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Idaho State University Faculty Association For the v. Idaho State University

March 13, 2012


The opinion of the court was delivered by: B. Lynn WinmillChief JudgeUnited States District Court



Before the Court is plaintiff's Motion for a Temporary Restraining Order and Preliminary Injunction (Dkt. 2). The Court heard argument on March 2 and permitted counsel to submit post-argument briefing. After considering the arguments of counsel, the Court will deny the request for a preliminary injunction as explained in this decision.*fn1


In this case, the Court must determine whether Idaho State University violates the First Amendment rights of some of its faculty when it prevents them from using a university-moderated and university-controlled listserv to distribute email communications which are at odds with positions taken by the university administration. The Court concludes that it does not.

To state the obvious, plaintiff's members are university professors -- public employees. Of course, individuals do not relinquish their First Amendment rights just by accepting employment with a state university. But, when faculty members speak concerning job-related matters -- including communicating with other faculty members using a university-controlled listserv -- they speak not as private citizens, but as public employees. Under those circumstances the messages communicated by the public employee may be seen as reflecting the university's own position, and the university is therefore free to "take legitimate and appropriate steps to ensure that its message is neither garbled nor distorted." Rosenberger v. Rector & Visitors of the Univ. of Va., 515 U.S. 819, 833 (1995). Otherwise stated, when the university opens its own mouth to speak, individual faculty members do not have the right to "play ventriloquist." Downs v.

L.A. Unified Sch. Dist., 228 F.3d 1003, 1013 (9th Cir. 2000).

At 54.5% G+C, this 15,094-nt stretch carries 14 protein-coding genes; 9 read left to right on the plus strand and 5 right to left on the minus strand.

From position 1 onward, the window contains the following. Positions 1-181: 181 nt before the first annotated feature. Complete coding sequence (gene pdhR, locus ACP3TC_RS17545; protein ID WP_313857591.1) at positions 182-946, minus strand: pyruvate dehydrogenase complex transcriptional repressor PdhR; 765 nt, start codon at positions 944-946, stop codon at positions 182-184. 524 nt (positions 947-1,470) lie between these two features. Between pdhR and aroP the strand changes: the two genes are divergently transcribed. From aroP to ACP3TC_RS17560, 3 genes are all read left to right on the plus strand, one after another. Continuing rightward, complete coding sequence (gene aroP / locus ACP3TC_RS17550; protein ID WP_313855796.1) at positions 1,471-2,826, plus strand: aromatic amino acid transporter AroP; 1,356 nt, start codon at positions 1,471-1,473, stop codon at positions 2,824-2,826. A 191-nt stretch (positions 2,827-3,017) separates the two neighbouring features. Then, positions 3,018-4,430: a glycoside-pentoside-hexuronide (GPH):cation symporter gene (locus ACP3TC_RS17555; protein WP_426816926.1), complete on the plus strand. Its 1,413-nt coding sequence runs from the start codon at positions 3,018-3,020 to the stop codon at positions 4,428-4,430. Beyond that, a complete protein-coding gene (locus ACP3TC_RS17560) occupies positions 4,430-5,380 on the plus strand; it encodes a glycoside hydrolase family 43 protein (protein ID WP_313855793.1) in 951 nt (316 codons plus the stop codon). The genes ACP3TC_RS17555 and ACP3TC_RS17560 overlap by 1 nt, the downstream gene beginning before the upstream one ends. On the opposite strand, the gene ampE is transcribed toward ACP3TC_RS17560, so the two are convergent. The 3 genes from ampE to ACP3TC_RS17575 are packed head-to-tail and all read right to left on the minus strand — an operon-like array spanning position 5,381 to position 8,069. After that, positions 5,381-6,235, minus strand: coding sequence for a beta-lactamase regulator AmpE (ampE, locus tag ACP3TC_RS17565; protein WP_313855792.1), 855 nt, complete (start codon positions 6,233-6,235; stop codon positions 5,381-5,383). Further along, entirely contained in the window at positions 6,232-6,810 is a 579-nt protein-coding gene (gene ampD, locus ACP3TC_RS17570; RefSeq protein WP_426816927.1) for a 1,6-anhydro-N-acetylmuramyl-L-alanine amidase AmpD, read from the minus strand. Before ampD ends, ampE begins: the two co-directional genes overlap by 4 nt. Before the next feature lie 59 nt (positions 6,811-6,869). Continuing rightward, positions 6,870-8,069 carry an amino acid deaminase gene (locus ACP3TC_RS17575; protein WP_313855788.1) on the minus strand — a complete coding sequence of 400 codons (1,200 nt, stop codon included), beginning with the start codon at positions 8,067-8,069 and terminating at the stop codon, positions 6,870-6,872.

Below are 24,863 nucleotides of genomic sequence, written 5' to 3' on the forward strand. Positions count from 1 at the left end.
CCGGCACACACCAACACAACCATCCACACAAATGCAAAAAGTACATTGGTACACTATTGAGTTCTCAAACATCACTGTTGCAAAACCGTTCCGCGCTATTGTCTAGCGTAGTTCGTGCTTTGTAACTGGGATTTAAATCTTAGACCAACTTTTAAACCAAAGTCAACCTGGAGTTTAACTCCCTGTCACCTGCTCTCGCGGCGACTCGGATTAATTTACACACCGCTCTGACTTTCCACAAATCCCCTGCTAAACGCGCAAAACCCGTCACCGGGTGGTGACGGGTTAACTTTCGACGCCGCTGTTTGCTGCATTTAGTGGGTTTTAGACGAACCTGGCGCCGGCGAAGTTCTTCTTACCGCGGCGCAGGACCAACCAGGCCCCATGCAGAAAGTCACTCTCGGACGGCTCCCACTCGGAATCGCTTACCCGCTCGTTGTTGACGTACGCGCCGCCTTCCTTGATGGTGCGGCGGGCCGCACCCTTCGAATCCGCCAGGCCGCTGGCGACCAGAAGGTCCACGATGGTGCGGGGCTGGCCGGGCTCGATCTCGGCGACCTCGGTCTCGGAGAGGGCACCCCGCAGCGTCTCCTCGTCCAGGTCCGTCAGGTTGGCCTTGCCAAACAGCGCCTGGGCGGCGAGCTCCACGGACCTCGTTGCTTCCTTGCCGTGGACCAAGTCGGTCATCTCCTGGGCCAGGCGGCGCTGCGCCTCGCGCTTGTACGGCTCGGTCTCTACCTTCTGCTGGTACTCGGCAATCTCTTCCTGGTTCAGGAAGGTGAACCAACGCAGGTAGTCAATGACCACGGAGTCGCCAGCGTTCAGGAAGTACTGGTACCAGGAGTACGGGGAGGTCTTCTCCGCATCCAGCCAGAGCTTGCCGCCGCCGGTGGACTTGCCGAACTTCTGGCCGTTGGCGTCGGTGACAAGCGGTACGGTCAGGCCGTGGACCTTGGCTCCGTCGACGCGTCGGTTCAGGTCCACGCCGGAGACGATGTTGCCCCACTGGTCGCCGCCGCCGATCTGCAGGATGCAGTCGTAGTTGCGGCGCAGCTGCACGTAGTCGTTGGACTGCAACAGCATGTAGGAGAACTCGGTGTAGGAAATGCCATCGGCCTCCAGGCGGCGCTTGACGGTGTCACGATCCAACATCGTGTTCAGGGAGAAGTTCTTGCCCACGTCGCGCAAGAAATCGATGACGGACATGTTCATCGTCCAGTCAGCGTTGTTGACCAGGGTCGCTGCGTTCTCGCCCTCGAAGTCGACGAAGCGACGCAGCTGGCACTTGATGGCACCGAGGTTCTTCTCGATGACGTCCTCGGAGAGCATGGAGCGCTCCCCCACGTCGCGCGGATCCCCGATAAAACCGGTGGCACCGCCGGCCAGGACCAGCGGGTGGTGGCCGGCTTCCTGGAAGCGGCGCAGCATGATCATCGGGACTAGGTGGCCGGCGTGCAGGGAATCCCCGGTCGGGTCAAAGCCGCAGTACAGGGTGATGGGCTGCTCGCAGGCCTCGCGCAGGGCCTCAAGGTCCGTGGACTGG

Here, plaintiff concedes that the professors do not wish to speak as private

citizens. They admit that all the speech at issue is job-related. This concession, coupled with the university's control and moderation of the listserv in question, basically ends the analysis. Plaintiffs are not entitled to injunctive relief under the governing legal framework established in Pickering v. Board of Education, 391 U.S. 563 (1968), as applied by the Ninth Circuit in Johnson v. Poway Unified School District, 658 F.3d 954, 961 (9th Cir. 2011). The Court thus concludes that plaintiff's motion for injunctive relief should be denied.


Plaintiff, the Idaho State University Faculty Association for the Preservation of the First Amendment, alleges that ISU and certain university officials have violated its members' First Amendment rights. More specifically, the association contends that defendants have improperly prohibited members of ISU's provisional faculty senate from sending email messages through an ISU listserv called facultymemos.

Facultymemos is not a "listserv"*fn2 per se. It is an email list created through "Mailman," which is the university's mass email service. Mailman allows the university to create various emailing lists -- including, for example, facultymemos, staffmemos, and studentmemos. As the name "facultymemos" suggests, if a person wishes to send an email to the faculty at large, they simply type in a single address and the email is sent, en masse, to the entire faculty.

The parties' dispute over facultymemos erupted in November 2011, when members of ISU's provisional faculty senate wanted to circulate a draft constitution via facultymemos. The provisional faculty senate had been created roughly six months earlier, in April 2011, and was tasked with developing a new constitution and bylaws for a full faculty senate, to be approved by the ISU President and the State Board of Education. By early November 2011, the provisional faculty senate had a draft constitution ready for circulation to the faculty. The vice chair of the senate, Dr. David Delehanty, attempted to send the draft constitution to the entire faculty -- via facultymemos -- for a vote. According to Dr. Delehanty's email, the faculty would have had a little over a week to ratify or reject the draft constitution. See Ex. F. to Cole Dec., Dkt. 2-2, at 18.

The university's Vice President of Academic Affairs, Dr. Barbara Adamcik, did not want the draft circulated via facultymemos at that point, however. As she explained in a November 11, 2011 letter to the faculty, she did not believe the review process was complete and wanted the faculty to have more time to discuss the draft. See Nov. 11, 2011 Letter from Barbara Adamcik to Faculty, Ex. H to Cole Aff., Dkt. 2-2, at 23. She also had substantive disagreements regarding the contents of the draft constitution. For example, she wanted the constitution to acknowledge the university's president "as being a member of and president of the faculty." Id. at 24. Additionally, the "administration believe[d] there should be a reasonable threshold of criticality for faculty to initiate a referendum to revisit an action or decision made by the President, a vice president, a dean, etc." Id.